Four Things to Know About Blockchain

Beixi Li, Guest Correspondent

Since its invention as a technology for Bitcoin in 2009, blockchain has expanded its applicability beyond cryptocurrency into other industries. Driving this expansion are the fundamental changes that it enables and the benefits that it brings to business transactions. Let’s take a look at the four most important concepts you need to know to understand blockchain today.

  1. How it Works

Imagine a financial transaction: one party requests money, another sends money, and a third party may work to verify that the right amount of money is sent to the right person. Each party keeps a separate record of the transaction. At some point, records of the transactions may begin to vary, compromising transaction validity and integrity.

Blockchain technology creates a single record, known as a ledger, across all parties. A copy of this ledger lives on every computer in the network and is updated approximately every 10 minutes. Each change to the ledger is grouped into a “block.” This block is then connected to previous versions of the ledger, creating a chain of blocks, or blockchain. Each time a new block is added to the chain, all computers in the network are updated. As a result, blockchain replaces the current piecemeal nature of transactions with a single source of truth.

  1. The Benefits

Having a single, consistently updated ledger across all parties provides key benefits:


Each time a new block is added to a chain, all computers in the network receive the updated information. As a result, Blockchain technology guarantees that all parties view and reference the same data and that all are alerted simultaneously to any changes or updates. Having synchronized access to updates automates transaction accountability and visibility, replacing any manual validation or verification.


To add new blocks into a chain, multiple computers in the network validate the information in the block. Once validated, the information is published out to all computers in the network, providing every participant with the latest block of data. As identical data is decentralized across all computers in the network, hacking becomes virtually impossible. Hackers would need to change the ledger on every single computer to be successful. If only one or a handful of databases were altered, the discrepancy would be immediately visible and traceable. Only a validated update to the blockchain would affect every single database in the network.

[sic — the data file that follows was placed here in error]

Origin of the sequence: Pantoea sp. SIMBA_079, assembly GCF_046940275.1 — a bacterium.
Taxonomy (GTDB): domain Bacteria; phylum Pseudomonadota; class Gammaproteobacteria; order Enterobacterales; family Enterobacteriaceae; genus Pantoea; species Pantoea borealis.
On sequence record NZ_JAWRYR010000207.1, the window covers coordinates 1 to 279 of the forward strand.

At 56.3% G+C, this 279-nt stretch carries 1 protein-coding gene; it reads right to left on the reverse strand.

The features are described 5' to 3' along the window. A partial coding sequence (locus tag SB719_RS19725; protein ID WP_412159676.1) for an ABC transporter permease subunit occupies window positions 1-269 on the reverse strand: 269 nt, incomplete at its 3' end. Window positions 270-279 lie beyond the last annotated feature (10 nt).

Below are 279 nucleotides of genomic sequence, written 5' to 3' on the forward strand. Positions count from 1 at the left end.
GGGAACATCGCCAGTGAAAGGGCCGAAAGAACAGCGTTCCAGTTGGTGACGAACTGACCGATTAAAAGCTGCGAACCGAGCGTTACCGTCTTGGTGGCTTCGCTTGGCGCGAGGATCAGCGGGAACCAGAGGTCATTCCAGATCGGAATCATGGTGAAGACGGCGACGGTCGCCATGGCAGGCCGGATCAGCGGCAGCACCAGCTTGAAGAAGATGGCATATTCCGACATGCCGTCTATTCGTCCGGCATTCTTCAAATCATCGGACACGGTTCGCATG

The ability to keep parties on the same page at all times during a transaction removes the need to spend time resolving transaction discrepancies. Blockchain creates an environment that assumes a level of trust in business activities, allowing businesses to de-emphasize bookkeeping. Additionally, blockchain technology enables smart contracts: contracts programmed to execute automatically when specific criteria are met, eliminating the need for manual approval processes.

  1. The Debate Today

While blockchain shows potential for industry use, customizing it for each industry remains a work-in-progress. A key obstacle in industry-specific blockchain is the scale and level of publicity necessary for the network. Two types of blockchain networks exist today: public and permissioned. The original Bitcoin blockchain network was public: anyone could participate in the network and validate new blocks. New, permissioned networks only allow participants with permission to enter the network, receive data, and validate data. Permission criteria can come from government officials, rules built into the platform, and current participants. Currently, most enterprise blockchain technology being developed uses permissioned networks with the following key benefits and limitations.


Permissioned networks limit the parties who can join and the parties who can validate new blocks, which increases:

  • Scalability: Limiting the number of participants decreases the computing power and costs required to update every participant in the network.
  • Security of the Network: Only those with permission may enter into and add to the blockchain.
  • Privacy: Transaction details are only shared with approved participants.


The primary concern with permissioned networks is the limit to decentralization of data. Blockchain’s value comes from dispersing data through a large network using cryptography, and using that scale to hold all members accountable. By limiting that scale through selection criteria, the open, public nature of blockchain is constrained.

  1. Recent Developments

IBM has developed the latest advancement in blockchain technology with a platform to facilitate international payments. Currently focused on the South Pacific, the platform simplifies the transfer of fiat currencies from different countries, using cryptocurrency as a value holder in between the two currencies. This new technology aims to decrease both processing times and costs of international currency transfers, a time-consuming, error-prone process today. While currently focused on international money transfers, this platform has the potential to become the foundation of future trade agreements, including trade financing, to streamline the exchange and visibility of financial transactions.

Blockchain’s ability to provide one, consistently updated and decentralized ledger of transactions across all parties provides a groundbreaking technology applicable across industries. It has the potential to provide a new baseline of trust when conducting business, to create a more secure way of exchanging information, and to decrease processing times of current transactions. While still in early stages of development, companies have already begun developing blockchain platforms that could be the foundation of future industries.

To learn more about blockchain impacts on trade finance, click here.

Contact us for details on our trade finance solutions.